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Monday, February 4, 2013

NES Replay: Aladdin

Developer: NMS Software
Publisher: Virgin Interactive
Released: 1994
Cave of Wonders?: More like a cave of
BLUNDERS, amirite?
In NES Replay, we go through each NES game from A-Z to see if they're any good. Today: Aladdin.

When will publishers learn not to keep releasing games for systems that are dead?

Listen: If I still own and am regularly playing a PS2, it's not because I want a watered-down version of Modern Warfare 3 that's going to run at 10 frames per second. It's because I'm playing older games and would like to get games for cheap. Trying to bring current-generation games to systems that can't handle them pleases no one and wastes valuable resources that could be allocated to better games.

Let's take the example of DJ Hero. True, DJ Hero didn't sell very well on any system, but Activision made the boneheaded decision to also release a version for the PS2. It ended up selling a paltry 3,300 units in its entire first month. That's not a typo. I had more hits on this site the last month than units of DJ Hero for the PS2. All the money spent porting and tweaking DJ Hero and developing the turntable for the PS2 would have been better used by hauling the money in bales out to parking lot, dousing it in kerosene and lighting it on fire.

Gaze ye and despair.
That brings us to Aladdin for the NES. Aladdin looked awesome on the Sega Genesis (and pretty good on the Super NES too) because they put a ton of effort into it. The developers worked closely with Disney animators to make sure that everything moved incredibly fluidly, and the result was that every single thing in Aladdin looks stunning to this day. It's really the only reason to play it, since the level design is all right but a little bland.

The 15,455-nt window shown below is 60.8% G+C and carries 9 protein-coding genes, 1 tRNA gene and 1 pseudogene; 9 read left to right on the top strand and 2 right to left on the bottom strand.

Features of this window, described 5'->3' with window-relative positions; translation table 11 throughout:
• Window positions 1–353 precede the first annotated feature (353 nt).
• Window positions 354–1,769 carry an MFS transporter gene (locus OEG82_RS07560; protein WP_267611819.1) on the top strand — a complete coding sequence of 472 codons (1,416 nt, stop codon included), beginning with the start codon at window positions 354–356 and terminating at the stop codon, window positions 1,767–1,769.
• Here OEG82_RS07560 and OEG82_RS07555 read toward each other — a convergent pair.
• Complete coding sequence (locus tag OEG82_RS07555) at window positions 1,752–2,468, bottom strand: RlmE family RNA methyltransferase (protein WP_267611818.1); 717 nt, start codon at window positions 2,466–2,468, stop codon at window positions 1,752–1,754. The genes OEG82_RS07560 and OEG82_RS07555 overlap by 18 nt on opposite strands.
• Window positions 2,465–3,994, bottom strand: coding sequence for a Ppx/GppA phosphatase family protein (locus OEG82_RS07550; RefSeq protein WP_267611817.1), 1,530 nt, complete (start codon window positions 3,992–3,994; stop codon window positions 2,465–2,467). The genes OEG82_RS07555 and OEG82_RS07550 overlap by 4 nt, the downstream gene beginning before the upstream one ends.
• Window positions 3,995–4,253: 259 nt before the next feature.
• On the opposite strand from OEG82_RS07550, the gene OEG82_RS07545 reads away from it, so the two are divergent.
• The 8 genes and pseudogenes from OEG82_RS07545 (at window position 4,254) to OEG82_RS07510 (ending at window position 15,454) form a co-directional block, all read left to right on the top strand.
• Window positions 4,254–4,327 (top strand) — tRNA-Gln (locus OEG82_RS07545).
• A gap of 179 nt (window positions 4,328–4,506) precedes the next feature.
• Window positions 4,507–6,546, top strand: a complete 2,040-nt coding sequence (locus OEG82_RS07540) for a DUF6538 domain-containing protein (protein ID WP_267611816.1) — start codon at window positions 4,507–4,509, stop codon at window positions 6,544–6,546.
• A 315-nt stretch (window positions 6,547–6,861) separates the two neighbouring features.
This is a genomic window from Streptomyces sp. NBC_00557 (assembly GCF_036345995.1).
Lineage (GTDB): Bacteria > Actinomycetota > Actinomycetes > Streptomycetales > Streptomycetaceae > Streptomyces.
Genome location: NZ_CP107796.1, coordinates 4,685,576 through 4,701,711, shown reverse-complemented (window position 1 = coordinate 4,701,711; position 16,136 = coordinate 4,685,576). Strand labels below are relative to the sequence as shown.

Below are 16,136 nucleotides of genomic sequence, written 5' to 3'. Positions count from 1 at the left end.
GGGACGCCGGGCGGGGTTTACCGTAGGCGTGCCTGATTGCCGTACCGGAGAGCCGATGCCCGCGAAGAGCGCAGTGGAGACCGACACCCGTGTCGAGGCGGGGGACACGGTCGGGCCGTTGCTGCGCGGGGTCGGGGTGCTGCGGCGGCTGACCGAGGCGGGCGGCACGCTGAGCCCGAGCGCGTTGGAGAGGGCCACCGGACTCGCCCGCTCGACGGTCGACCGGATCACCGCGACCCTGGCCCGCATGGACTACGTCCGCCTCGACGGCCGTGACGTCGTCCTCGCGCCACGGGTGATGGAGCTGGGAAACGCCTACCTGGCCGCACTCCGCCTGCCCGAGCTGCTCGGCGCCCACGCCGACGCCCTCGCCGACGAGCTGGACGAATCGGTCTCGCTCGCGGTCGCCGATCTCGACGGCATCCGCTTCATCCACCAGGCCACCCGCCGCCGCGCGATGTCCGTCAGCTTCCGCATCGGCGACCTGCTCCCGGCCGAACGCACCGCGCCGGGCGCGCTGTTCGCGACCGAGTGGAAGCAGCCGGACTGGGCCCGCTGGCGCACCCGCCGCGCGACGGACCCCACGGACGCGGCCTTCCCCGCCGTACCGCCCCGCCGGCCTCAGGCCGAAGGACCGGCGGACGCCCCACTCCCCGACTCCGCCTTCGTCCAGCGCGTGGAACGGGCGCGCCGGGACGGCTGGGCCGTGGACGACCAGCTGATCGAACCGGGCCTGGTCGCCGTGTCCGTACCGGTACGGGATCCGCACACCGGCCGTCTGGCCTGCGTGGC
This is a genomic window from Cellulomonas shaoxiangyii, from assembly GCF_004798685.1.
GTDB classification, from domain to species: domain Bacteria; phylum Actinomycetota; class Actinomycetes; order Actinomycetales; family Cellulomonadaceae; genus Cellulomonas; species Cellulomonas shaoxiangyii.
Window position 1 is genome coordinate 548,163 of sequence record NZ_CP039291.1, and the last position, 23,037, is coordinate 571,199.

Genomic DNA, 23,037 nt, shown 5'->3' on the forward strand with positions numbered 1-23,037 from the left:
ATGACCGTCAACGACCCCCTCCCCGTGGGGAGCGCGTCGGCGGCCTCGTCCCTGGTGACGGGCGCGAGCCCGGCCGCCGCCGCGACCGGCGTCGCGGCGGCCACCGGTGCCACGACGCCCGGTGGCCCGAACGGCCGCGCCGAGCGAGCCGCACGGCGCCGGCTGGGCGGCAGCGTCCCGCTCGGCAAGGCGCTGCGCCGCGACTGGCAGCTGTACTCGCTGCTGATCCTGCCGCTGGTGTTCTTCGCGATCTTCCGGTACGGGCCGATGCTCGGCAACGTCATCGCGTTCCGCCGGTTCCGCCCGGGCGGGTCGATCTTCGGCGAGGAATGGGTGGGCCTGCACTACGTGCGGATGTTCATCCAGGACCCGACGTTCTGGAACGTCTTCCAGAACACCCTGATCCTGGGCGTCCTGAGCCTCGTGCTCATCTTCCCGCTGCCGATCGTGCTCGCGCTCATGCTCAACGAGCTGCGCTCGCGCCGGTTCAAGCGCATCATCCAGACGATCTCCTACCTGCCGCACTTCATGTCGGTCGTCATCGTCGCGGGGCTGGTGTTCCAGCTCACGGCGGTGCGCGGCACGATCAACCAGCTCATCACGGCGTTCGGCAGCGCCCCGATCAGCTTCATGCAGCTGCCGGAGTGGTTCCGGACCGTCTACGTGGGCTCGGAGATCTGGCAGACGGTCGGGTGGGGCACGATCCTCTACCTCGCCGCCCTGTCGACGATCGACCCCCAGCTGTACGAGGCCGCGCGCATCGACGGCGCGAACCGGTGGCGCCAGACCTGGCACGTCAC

So how would you port a game known primarily for its graphical fidelity to the NES?

The answer: Poorly.

Aladdin looks putrid. Because of system limitations, they couldn't include the great animation that was the hallmark of Aladdin. Not only that, but all the sprites are teeny-weeny, so they have no detail. There are some laughable animations too, like when Aladdin will need to hang from wires, and his hands aren't anywhere close to the wire itself. Let's look at a comparison from an early level on the Sega Genesis version and the NES version.

Genesis version. Notice the large, detailed sprites,
beautiful backgrounds and neat foreground effects.
NES version. Notice the, well, crappy everything.
I couldn't get the sword guy to walk into the screenshot, by the way.
Now, I'm not here to pick on the NES for having bad graphics compared to a 16-bit console. That's not the point. The point is that the NES couldn't handle Aladdin, and they had no business trying to cram it onto the NES. All it ended up doing was making the NES look horrible, making some kids very upset that their game didn't look as good as their friends' games, and probably selling some Genesis systems. Maybe that was the point, who knows.

Because of the poor graphics, that means that Aladdin has to sink or swim based on its level design and controls alone, and it simply can't. The levels were never the main draw of Aladdin, as the graphics in the Genesis/SNES versions made the levels come alive, not the other way around. The controls in the NES version are also really floaty and inexact, so it's just not very fun to play.

This game was released in 1994 in Europe. In 1994, the Super Nintendo was entering its murderer's row of Super Metroid, Donkey Kong Country, Final Fantasy VI, Chrono Trigger and other classics. The Sega Genesis was at the tail end of a great run as well, with more good games on the horizon. The Playstation was a year away, for God's sake. To release Aladdin on the NES in 1994 was just a complete and total miscalculation. It was bad, and Virgin Interactive should feel bad.

Final Rating:


Next Week: Alfred Chicken